The 2019 U-turn in the Fed's monetary policy tightening cycle has contributed to one of the strongest declines in cross-asset vol in recent years. According to Bank of America's Cross-Asset Hedging model, there has been a coordinated decrease in volatilities and credit spreads for two consecutive months, a phenomenon not seen since 2014. Separately, the fall in cross-asset vol is also the largest since Draghi's July 2012 "do whatever it takes" comments. Indeed, as Goldman observed last week, the fall in S&P500 realized vol has been one of the largest since 1928.
This, to Bank of America, but really to anyone else, "is further evidence of the power central banks have in managing volatility in financial markets."
However, as BofA's Gonzalo Asis writes last week, what type of vol regime follows from here remains far from certain. After all, while a Fed pause has clearly been supportive of equity markets, the conditions that would drive the Fed to cut rates could be less positive for stocks especially since as we discussed recently, the last three recessions were all preceded by a rate cut three months prior. In fact, bond markets are already predicting the Fed will lower rates next year, including a 33% probability of a 25bp cut in Jan-20.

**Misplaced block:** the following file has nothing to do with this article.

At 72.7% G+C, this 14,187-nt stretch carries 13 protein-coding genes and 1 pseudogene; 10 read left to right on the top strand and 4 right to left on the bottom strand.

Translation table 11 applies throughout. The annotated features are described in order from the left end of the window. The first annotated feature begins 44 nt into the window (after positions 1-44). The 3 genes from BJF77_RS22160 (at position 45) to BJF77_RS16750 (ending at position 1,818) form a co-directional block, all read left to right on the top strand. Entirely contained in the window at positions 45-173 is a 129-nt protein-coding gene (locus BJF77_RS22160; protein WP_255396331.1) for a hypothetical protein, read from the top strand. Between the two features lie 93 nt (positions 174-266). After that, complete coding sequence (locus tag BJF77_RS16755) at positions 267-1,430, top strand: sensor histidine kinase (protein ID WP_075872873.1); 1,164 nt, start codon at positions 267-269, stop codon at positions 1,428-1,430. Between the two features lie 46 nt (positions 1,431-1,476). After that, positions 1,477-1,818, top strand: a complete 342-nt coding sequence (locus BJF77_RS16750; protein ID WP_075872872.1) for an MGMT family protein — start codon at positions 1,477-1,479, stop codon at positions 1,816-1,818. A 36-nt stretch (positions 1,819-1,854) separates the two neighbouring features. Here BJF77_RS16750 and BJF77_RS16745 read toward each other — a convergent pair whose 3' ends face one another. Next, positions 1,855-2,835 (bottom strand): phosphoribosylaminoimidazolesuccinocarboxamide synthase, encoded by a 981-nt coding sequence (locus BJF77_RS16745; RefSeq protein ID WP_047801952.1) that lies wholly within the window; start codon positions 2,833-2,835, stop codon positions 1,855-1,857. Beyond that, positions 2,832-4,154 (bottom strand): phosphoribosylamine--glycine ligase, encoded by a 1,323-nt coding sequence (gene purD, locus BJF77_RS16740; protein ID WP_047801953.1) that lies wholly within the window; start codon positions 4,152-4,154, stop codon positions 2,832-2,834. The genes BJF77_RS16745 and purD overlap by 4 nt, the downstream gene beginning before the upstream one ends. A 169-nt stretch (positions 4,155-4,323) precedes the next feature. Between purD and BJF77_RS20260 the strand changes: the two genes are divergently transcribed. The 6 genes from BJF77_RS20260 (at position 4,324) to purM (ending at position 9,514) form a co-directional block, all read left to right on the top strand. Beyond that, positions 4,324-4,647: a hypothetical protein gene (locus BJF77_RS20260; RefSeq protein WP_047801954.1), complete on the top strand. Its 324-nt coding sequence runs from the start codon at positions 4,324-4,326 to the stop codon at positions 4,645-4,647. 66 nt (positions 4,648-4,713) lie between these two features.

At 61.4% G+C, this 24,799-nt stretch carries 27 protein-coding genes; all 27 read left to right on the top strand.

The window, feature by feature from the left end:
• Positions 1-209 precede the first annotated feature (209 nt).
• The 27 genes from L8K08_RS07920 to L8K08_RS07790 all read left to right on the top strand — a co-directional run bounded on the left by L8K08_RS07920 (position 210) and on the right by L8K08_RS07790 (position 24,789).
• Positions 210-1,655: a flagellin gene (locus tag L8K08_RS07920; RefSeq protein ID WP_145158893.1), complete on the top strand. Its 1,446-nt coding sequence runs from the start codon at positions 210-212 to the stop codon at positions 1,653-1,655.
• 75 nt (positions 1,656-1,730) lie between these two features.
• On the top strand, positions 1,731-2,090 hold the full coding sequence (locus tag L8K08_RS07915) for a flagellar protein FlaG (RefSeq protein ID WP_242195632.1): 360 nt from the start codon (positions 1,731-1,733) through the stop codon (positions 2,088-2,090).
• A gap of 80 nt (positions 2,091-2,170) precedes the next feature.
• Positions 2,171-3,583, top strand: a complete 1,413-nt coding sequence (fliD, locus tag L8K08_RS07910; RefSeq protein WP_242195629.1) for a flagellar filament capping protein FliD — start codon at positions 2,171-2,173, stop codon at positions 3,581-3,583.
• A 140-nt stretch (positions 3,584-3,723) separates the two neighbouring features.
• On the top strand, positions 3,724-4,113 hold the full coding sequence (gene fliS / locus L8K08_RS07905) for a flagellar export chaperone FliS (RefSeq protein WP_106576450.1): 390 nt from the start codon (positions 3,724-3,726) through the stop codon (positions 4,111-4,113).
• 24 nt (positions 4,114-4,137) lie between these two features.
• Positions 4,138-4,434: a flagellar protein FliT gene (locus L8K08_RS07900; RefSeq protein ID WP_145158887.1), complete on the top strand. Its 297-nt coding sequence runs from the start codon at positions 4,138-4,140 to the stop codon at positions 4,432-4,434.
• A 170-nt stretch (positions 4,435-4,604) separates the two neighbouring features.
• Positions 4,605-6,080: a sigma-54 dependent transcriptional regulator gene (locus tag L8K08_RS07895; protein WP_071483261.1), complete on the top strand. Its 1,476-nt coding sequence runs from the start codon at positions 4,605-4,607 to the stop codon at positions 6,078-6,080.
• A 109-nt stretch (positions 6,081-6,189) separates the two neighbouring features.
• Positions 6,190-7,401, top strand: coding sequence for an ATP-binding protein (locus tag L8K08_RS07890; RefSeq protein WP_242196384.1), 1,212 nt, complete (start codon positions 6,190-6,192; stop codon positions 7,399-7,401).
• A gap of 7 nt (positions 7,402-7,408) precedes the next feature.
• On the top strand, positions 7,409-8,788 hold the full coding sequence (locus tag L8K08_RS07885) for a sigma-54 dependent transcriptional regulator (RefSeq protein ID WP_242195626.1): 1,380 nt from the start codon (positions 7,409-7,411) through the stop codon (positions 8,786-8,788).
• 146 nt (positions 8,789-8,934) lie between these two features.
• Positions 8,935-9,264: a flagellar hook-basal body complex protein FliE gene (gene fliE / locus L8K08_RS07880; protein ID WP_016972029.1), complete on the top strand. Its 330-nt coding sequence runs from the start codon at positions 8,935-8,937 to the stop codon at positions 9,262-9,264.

Assuming that is indeed the case, what does history tell us about the behavior of equity vol in the lead-up to a cut"
To answer this question, BofA looked at all major first cuts in Fed Funds since 1972. While changes in short-term rates serve as a good barometer of monetary policy, the means used by the Fed to pursue its mandate have varied over the years. For example, between 1979 and 1982, under Volcker's leadership, the Fed used money supply as the main tool to tame inflation, letting short-term rates fluctuate more freely than in other periods. For those instances, BofA relied on historical archives to pinpoint dates of important changes in Fed policy. The chart below shows the resulting dates, which the bank used in its analysis of the relationship between Fed rate cuts and US equity vol.
The chart also shows the 3m moving average of the monthly change in non-farm payrolls, a measure of job creation in the US and a common gauge of overall economic health. Not surprisingly, the majority of first cuts happened in an environment of falling job creation, which often continued long into the Fed's easing cycle. However, there are two cases in which economic conditions didn't seem to be a big driver of the decision to lower rates - Oct-87 (Black Monday) and Sep-98 (LTCM).
The next chart studies equity returns and volatility around all 11 episodes; in it BofA plots the S&P 500 and its 3-month realized volatility in the 12 months preceding each first rate cut. The first conclusion that stands out is that the S&P doesn't have to decline severely before the Fed lowers interest rates. In fact, the index was flat or up 5 out of 11 times over the 12 months preceding the cut, and only in the first two periods were equities more than 5% down vs. a year prior. On the other hand, volatility does tend to capture the increase in uncertainty as the change in policy approaches, with 8 out of 11 periods experiencing an increase in vol. Interestingly, the two largest increases in vol occurred when a deteriorating US economy was not the main factor driving a rate cut - Oct-87 and Sep-98. Rather, a sharp spike in vol drove the decision to lower rates.